The mask is, of course, a favorite accessory of the vigilante. Billionaire Bruce Wayne puts on a mask, becomes crime-fighting Batman. But Wayne is at the apex of the social hierarchy of Gotham, and Wayne Enterprises and the Wayne Foundation are just the economic and philanthropic arms of the Wayne-Batman status-quo-affirming apparatus. Thus, when Wayne goes out at night as a one-man SWAT team, he is only continuing his daytime work of buttressing Gotham’s existing social order. In Christopher Nolan’s version of the Batman saga, masks tend to have practical functions: the mask of Cillian Murphy’s Scarecrow protects him from his weaponized neurotoxin gas and that of Tom Hardy’s Bane supplies his body with analgesics. Wayne himself wears a mask for much the same reasons that medieval executioners have traditionally been considered to wear them (although, as Hilary Mantel points out, in reality they rarely did): to escape retribution from enemies or a hostile citizenry.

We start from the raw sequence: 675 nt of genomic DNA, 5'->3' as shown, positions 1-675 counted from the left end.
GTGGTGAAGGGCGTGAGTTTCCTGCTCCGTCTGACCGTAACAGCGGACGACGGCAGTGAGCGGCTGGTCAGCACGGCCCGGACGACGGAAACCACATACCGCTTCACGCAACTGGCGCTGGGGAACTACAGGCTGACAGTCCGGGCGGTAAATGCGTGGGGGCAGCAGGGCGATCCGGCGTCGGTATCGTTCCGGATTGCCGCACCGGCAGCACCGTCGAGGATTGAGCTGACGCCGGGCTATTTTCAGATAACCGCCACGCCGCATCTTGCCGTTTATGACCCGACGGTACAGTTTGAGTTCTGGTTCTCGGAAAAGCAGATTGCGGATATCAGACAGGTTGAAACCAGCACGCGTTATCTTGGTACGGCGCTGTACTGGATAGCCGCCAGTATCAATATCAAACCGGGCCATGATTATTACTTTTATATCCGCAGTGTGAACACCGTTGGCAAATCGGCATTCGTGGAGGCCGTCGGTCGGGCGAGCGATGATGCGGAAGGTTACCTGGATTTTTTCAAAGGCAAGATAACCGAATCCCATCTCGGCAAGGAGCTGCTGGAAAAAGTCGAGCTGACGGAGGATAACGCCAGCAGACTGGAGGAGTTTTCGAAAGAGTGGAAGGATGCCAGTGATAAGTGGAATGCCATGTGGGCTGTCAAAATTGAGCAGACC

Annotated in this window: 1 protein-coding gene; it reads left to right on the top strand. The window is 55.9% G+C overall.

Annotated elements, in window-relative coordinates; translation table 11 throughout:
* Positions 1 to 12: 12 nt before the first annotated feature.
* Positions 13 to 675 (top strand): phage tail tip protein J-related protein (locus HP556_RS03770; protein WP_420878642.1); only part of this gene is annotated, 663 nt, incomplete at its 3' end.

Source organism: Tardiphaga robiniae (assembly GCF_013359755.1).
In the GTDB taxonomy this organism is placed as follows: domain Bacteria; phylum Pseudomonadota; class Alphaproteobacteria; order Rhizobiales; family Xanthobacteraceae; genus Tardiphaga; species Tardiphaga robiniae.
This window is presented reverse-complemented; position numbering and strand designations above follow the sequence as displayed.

Masks are a powerful visual motif when worn by large groups of people. Recall the scene in V for Vendetta where Londoners in Guy Fawkes masks flood the streets to watch Parliament explode, or all those scenes in the Purge series where armed citizens (or Russian and Afrikaner “murder tourists”) show up as Uncle Sam, a gorilla, or a creepy deer. But while The Purge is about fanatical individualism, V for Vendetta is about becoming part of something bigger; all those Fawkes masks are identical, while somehow in the Purge universe, instead of a market glutted with the same mass-produced Freddy Krueger and Trump masks that dominate Halloween, everyone’s costume is painstakingly homemade.
Masquerade balls are an obvious occasion for concealing your face. In Roger Corman’s camptastic Edgar Allan Poe adaptation The Masque of the Red Death (1964), Vincent Price is the cartoonishly cruel Prince Prospero, who has a passion for Satan. When he throws a costume party for the aristocrats in his realm, a masked figure shows up in a red robe. Prospero becomes convinced that this audacious guest is Satan himself but discovers that the answer is far more terrifying. In Eyes Wide Shut, basic bourgeois Tom Cruise finds himself out of his depth at an elite orgy in a Westchester villa. Echoing the waning years of another empire, the swanky swingers wear Venetian masks.